Cardio­metabolic Health

Cardiometabolic health is a relatively new term that encompasses cardiovascular and metabolic diseases, including type 2 diabetes and metabolic syndrome. Collectively, such conditions are the leading cause of preventable death worldwide. They all share similar risk factors (e.g., overweight/obesity, elevated blood pressure) which can be modified by diet and lifestyle choices. The available evidence indicates that eggs, when consumed as part of an overall healthy diet pattern, do not affect risk factors for cardiometabolic disease. Recent recommendations from the American Heart Association, American College of Cardiology and American Diabetes Association do not limit egg or cholesterol intake, a change from earlier guidance from these organizations. In fact, several global health organizations, including Health Canada, the Canadian Heart and Stroke Foundation, the Australian Heart Foundation and the Irish Heart Foundation, promote eggs as part of a heart-healthy diet.

Given the public health significance of understanding cardiometabolic diseases, research on risk reduction remains an active area of pursuit. For example:

  • A randomized controlled study in people with metabolic syndrome showed that those consuming three whole eggs per day as part of a reduced carbohydrate diet experienced favorable changes in HDL-cholesterol, insulin sensitivity, and other aspects of the lipoprotein lipid profile
  • A randomized controlled weight loss trial in people with diagnosed type 2 diabetes showed improved lipid and glucose markers following consumption of 2 eggs per day for 12 weeks.
  • An egg-based breakfast, rich in protein (35% energy; 26.1 g egg protein), promoted glycemic control in people with type 2 diabetes and pre-diabetes relative to a high-carbohydrate breakfast.

New USDA Analysis: Egg are 14% Lower in Cholesterol

There are many who think our food supply is unhealthy and getting more so. But, according to new United States Department of Agriculture (USDA) nutrition data, www.ars.usda.gov/nutrientdata many of our naturally produced foods are actually healthier than during our parent’s childhood. Beef and pork cuts are leaner, lower fat choices of milk and cheese are widely available and now the egg, already low in saturated fat, has been found to be lower in dietary cholesterol and qualifies as a good source of vitamin D. The USDA recently reviewed the nutrient composition of standard large eggs, and results show the average amount of cholesterol in one large egg is 185 mg, 14 percent lower than previously recorded.   The analysis also revealed that large eggs now contain 41 IU of Vitamin D, an increase of 64 percent.

This is wonderful news, since for a long time public health organizations have been continuing to advise people to restrict their dietary cholesterol based on old, less sophisticated research techniques than those used by scientists today. Unlike most countries around the globe who have looked at the science and decided that the evidence is lacking to continue to confuse people with guidance which restricts dietary cholesterol , the US continues to include a 300mg dietary cholesterol restriction in its dietary guidelines. The good news is that it is so much easier to include the many beneficial nutrients that an egg supplies in your diet daily without having to consider your dietary cholesterol intake. Unless of course, you often consume foods containing a great deal of solid fats and added sugar which unlike eggs and seafood that are naturally low in unhealthful fats and added sugars, can complicate your heart disease risk.  One look at the nutrition facts panel, and it’s easy to see why eating an egg daily is a healthy practice that our grandparents understood and valued.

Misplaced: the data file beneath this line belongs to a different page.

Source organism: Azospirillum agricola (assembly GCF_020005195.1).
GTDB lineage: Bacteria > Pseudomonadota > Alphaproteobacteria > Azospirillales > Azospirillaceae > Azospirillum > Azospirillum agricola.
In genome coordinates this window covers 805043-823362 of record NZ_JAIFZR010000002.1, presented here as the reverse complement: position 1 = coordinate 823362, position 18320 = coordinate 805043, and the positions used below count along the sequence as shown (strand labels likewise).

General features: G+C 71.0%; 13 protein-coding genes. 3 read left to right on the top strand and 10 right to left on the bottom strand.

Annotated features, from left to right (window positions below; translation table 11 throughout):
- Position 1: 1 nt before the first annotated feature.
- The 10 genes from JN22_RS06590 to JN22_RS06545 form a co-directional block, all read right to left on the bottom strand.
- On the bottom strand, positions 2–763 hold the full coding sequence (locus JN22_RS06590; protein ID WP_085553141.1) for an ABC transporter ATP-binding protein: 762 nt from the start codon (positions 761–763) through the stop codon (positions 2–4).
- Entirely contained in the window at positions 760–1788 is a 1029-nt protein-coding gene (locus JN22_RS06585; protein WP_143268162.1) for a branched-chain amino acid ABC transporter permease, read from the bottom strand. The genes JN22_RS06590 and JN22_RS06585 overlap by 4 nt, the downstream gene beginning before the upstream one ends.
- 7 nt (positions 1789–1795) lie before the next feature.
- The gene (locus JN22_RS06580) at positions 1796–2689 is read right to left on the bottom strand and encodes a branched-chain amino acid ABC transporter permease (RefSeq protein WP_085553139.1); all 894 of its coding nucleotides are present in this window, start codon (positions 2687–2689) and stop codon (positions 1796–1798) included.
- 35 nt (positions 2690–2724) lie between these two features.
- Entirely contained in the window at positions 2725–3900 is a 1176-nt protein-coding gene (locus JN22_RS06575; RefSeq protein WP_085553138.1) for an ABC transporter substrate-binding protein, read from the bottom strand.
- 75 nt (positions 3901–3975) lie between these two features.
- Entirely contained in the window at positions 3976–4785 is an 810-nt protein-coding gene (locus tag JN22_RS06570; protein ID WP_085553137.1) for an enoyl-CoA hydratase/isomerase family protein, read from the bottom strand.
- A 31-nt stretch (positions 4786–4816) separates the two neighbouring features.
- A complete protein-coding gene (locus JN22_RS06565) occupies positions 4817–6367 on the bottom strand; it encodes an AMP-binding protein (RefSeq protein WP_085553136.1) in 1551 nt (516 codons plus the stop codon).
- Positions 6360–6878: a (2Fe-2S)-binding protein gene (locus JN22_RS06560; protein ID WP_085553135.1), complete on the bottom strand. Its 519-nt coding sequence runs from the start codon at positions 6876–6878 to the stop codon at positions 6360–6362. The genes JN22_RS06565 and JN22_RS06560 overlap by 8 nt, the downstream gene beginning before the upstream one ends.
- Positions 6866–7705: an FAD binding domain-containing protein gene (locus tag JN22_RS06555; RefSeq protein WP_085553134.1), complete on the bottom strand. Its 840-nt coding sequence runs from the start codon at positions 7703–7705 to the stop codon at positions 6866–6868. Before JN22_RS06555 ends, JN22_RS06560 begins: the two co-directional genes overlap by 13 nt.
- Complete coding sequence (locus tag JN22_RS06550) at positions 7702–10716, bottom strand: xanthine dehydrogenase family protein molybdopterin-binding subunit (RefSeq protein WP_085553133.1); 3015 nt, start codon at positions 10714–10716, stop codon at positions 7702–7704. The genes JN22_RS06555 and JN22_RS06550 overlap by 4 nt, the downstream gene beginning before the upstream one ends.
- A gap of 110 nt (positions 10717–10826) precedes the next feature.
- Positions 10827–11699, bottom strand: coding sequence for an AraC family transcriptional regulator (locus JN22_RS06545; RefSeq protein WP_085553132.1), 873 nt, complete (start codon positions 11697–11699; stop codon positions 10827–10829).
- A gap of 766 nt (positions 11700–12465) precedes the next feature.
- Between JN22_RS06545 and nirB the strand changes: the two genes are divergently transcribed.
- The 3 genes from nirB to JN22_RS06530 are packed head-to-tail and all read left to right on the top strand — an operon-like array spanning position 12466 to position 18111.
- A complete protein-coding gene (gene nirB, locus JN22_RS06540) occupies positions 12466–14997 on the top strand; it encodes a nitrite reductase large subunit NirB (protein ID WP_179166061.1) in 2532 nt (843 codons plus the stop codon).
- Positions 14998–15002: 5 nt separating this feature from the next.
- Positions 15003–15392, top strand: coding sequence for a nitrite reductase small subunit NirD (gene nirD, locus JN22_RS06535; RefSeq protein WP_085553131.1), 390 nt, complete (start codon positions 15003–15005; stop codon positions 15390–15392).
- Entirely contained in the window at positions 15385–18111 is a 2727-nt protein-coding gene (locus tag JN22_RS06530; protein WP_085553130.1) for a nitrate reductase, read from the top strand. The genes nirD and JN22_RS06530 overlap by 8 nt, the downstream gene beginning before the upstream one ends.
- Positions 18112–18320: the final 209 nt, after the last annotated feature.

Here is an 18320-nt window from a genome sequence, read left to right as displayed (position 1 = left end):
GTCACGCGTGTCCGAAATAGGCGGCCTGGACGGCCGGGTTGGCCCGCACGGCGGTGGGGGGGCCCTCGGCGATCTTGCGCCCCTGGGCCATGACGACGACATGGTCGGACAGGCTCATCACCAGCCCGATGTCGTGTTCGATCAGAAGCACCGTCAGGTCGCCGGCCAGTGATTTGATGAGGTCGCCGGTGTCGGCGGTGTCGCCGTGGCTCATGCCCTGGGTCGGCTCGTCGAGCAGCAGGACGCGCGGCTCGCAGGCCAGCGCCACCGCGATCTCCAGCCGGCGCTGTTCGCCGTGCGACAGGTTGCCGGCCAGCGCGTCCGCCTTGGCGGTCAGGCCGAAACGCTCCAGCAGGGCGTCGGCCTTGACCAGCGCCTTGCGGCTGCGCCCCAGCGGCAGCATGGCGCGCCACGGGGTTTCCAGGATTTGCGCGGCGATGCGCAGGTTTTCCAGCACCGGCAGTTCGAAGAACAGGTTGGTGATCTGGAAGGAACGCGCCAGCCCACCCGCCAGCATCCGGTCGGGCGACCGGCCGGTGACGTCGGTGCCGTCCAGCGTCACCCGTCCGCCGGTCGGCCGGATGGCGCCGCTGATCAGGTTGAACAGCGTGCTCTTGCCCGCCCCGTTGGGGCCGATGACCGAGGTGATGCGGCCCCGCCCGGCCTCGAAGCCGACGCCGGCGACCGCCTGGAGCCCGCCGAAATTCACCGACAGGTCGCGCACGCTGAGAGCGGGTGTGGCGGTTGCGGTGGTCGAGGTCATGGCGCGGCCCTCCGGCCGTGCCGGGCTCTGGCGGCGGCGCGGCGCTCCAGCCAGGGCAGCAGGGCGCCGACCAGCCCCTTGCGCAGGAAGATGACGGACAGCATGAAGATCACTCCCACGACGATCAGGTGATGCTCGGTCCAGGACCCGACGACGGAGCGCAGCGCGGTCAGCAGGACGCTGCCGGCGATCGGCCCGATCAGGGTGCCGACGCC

-Marcia

Breakfast is important; tips for making it nutritious


breakfast egg bagel

An article posted the other day in the Washington Post, Consumer Reports Insights: Breakfast is important; tips for making it nutritious, discusses the importance of the breakfast meal. With respect to eggs, the author states, “…having (eggs) at breakfast helps dieters lose weight … possibly because they’re so filling that they reduce the chance of overeating later. People with normal levels of LDL (bad) cholesterol who limit their intake of saturated fat can safely eat up to seven eggs a week; those with high LDL should limit themselves to four, or use egg whites or an egg substitute.” Recent research conducted at the University of Connecticut and Louisiana State University, among other places, supports the author’s contentions.

In addition, newer data from the University of Illinois indicates not only the importance of eating breakfast, but also the importance of consuming adequate protein during the breakfast meal to support muscle growth and repair. The typical American eating pattern consists of marginal protein intake at breakfast and lunch, with the largest amount of protein consumed doing the dinner meal. Researchers suggest that protein intake should be spread more evenly throughout the day, with similar quantities (some say as much as 30g per meal) consumed at breakfast, lunch, and dinner. Eggs are a great way to ensure optimal protein intake during the breakfast meal.